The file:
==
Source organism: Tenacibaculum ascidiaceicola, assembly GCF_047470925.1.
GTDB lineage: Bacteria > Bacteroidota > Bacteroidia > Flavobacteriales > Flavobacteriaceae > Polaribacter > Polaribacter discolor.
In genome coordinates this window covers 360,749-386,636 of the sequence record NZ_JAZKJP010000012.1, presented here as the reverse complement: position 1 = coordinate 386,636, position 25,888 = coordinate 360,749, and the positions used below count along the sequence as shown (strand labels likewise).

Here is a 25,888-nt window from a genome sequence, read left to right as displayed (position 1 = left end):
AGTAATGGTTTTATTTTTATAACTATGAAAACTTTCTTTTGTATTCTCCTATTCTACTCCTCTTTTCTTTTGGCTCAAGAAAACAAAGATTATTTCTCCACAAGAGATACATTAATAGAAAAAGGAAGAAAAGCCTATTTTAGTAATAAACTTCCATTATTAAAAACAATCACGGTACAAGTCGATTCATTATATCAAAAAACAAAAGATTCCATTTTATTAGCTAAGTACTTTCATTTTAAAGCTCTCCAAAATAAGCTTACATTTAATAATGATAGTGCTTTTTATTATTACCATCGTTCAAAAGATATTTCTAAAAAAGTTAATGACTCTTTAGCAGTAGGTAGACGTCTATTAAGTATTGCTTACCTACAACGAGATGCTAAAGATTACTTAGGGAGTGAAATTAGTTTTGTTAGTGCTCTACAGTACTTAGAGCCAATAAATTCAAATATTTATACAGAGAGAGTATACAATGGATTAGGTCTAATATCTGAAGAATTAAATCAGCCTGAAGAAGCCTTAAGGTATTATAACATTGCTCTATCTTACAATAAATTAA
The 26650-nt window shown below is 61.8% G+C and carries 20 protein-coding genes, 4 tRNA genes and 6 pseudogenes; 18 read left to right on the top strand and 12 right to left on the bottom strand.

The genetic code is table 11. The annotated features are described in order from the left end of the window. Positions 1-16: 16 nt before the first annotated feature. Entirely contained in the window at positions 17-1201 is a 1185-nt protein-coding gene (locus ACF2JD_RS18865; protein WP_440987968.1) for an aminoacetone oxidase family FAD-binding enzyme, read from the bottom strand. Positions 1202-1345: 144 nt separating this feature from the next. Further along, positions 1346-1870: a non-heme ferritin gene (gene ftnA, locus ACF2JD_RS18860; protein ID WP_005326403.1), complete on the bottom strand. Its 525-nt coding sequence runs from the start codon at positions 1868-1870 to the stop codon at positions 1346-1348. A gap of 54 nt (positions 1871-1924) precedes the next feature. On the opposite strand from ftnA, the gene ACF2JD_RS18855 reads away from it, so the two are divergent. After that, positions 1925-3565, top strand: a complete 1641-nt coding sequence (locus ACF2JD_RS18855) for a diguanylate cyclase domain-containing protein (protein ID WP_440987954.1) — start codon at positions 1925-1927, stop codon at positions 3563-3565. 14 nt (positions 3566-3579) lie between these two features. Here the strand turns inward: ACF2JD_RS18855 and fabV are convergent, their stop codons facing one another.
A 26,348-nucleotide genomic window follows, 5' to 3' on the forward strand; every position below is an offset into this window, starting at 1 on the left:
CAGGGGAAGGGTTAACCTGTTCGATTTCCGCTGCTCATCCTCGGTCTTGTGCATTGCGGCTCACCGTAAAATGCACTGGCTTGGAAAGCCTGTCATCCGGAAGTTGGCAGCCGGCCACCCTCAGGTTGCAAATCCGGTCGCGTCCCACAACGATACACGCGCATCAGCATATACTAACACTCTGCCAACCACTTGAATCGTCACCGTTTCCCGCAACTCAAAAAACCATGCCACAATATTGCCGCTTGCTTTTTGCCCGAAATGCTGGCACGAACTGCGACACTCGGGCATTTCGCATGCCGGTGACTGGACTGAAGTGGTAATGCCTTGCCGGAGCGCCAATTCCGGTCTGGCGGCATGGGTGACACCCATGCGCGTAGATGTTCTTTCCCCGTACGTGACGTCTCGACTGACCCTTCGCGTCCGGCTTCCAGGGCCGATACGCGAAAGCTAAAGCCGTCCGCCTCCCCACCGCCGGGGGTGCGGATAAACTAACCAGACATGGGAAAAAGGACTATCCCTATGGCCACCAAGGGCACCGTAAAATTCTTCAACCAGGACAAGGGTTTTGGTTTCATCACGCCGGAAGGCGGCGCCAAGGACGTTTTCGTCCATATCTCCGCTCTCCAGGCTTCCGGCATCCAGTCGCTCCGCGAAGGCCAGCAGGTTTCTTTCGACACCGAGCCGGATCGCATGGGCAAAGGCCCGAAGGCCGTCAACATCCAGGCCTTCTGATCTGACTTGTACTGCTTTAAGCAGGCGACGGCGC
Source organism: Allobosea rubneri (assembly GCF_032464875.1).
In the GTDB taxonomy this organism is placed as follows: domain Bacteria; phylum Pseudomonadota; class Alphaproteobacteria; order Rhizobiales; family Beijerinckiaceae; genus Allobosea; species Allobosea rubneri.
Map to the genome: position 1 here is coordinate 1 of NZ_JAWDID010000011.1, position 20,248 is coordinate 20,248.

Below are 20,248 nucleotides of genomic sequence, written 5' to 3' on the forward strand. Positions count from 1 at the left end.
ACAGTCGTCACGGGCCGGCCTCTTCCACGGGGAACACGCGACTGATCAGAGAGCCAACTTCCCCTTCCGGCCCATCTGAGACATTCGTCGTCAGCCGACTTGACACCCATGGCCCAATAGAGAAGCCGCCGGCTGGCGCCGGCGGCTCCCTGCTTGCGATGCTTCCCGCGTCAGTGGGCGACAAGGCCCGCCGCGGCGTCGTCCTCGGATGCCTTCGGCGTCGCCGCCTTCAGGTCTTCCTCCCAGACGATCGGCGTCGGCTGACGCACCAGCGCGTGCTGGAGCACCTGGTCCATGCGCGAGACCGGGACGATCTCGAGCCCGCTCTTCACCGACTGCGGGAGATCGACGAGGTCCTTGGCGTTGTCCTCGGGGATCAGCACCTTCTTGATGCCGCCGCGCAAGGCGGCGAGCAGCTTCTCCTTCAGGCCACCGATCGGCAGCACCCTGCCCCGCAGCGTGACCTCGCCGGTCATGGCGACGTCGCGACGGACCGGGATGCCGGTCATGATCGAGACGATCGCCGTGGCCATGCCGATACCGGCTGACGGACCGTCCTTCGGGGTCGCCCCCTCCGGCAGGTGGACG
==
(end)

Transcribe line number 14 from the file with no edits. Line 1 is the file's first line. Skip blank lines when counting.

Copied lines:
ACAGTCGTCACGGGCCGGCCTCTTCCACGGGGAACACGCGACTGATCAGAGAGCCAACTTCCCCTTCCGGCCCATCTGAGACATTCGTCGTCAGCCGACTTGACACCCATGGCCCAATAGAGAAGCCGCCGGCTGGCGCCGGCGGCTCCCTGCTTGCGATGCTTCCCGCGTCAGTGGGCGACAAGGCCCGCCGCGGCGTCGTCCTCGGATGCCTTCGGCGTCGCCGCCTTCAGGTCTTCCTCCCAGACGATCGGCGTCGGCTGACGCACCAGCGCGTGCTGGAGCACCTGGTCCATGCGCGAGACCGGGACGATCTCGAGCCCGCTCTTCACCGACTGCGGGAGATCGACGAGGTCCTTGGCGTTGTCCTCGGGGATCAGCACCTTCTTGATGCCGCCGCGCAAGGCGGCGAGCAGCTTCTCCTTCAGGCCACCGATCGGCAGCACCCTGCCCCGCAGCGTGACCTCGCCGGTCATGGCGACGTCGCGACGGACCGGGATGCCGGTCATGATCGAGACGATCGCCGTGGCCATGCCGATACCGGCTGACGGACCGTCCTTCGGGGTCGCCCCCTCCGGCAGGTGGACG